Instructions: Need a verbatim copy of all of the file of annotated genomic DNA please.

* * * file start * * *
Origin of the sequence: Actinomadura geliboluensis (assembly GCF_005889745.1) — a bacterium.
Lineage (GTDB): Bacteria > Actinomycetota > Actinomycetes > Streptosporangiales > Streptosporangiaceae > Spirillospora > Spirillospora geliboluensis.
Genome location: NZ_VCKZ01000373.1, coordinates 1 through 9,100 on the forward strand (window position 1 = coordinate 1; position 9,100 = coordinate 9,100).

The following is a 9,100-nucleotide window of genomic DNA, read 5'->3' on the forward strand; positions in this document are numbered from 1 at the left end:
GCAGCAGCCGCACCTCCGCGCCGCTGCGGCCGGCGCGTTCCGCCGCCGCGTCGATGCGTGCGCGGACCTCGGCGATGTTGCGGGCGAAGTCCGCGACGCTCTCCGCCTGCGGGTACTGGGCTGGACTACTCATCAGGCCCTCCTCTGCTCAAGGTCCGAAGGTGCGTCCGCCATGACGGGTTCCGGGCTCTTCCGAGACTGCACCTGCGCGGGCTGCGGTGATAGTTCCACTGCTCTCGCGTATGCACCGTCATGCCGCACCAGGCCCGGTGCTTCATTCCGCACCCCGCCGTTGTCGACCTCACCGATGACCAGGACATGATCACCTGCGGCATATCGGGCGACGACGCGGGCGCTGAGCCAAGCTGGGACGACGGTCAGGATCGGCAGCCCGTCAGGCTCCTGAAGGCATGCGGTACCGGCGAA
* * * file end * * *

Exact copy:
Origin of the sequence: Actinomadura geliboluensis (assembly GCF_005889745.1) — a bacterium.
Lineage (GTDB): Bacteria > Actinomycetota > Actinomycetes > Streptosporangiales > Streptosporangiaceae > Spirillospora > Spirillospora geliboluensis.
Genome location: NZ_VCKZ01000373.1, coordinates 1 through 9,100 on the forward strand (window position 1 = coordinate 1; position 9,100 = coordinate 9,100).

The following is a 9,100-nucleotide window of genomic DNA, read 5'->3' on the forward strand; positions in this document are numbered from 1 at the left end:
GCAGCAGCCGCACCTCCGCGCCGCTGCGGCCGGCGCGTTCCGCCGCCGCGTCGATGCGTGCGCGGACCTCGGCGATGTTGCGGGCGAAGTCCGCGACGCTCTCCGCCTGCGGGTACTGGGCTGGACTACTCATCAGGCCCTCCTCTGCTCAAGGTCCGAAGGTGCGTCCGCCATGACGGGTTCCGGGCTCTTCCGAGACTGCACCTGCGCGGGCTGCGGTGATAGTTCCACTGCTCTCGCGTATGCACCGTCATGCCGCACCAGGCCCGGTGCTTCATTCCGCACCCCGCCGTTGTCGACCTCACCGATGACCAGGACATGATCACCTGCGGCATATCGGGCGACGACGCGGGCGCTGAGCCAAGCTGGGACGACGGTCAGGATCGGCAGCCCGTCAGGCTCCTGAAGGCATGCGGTACCGGCGAA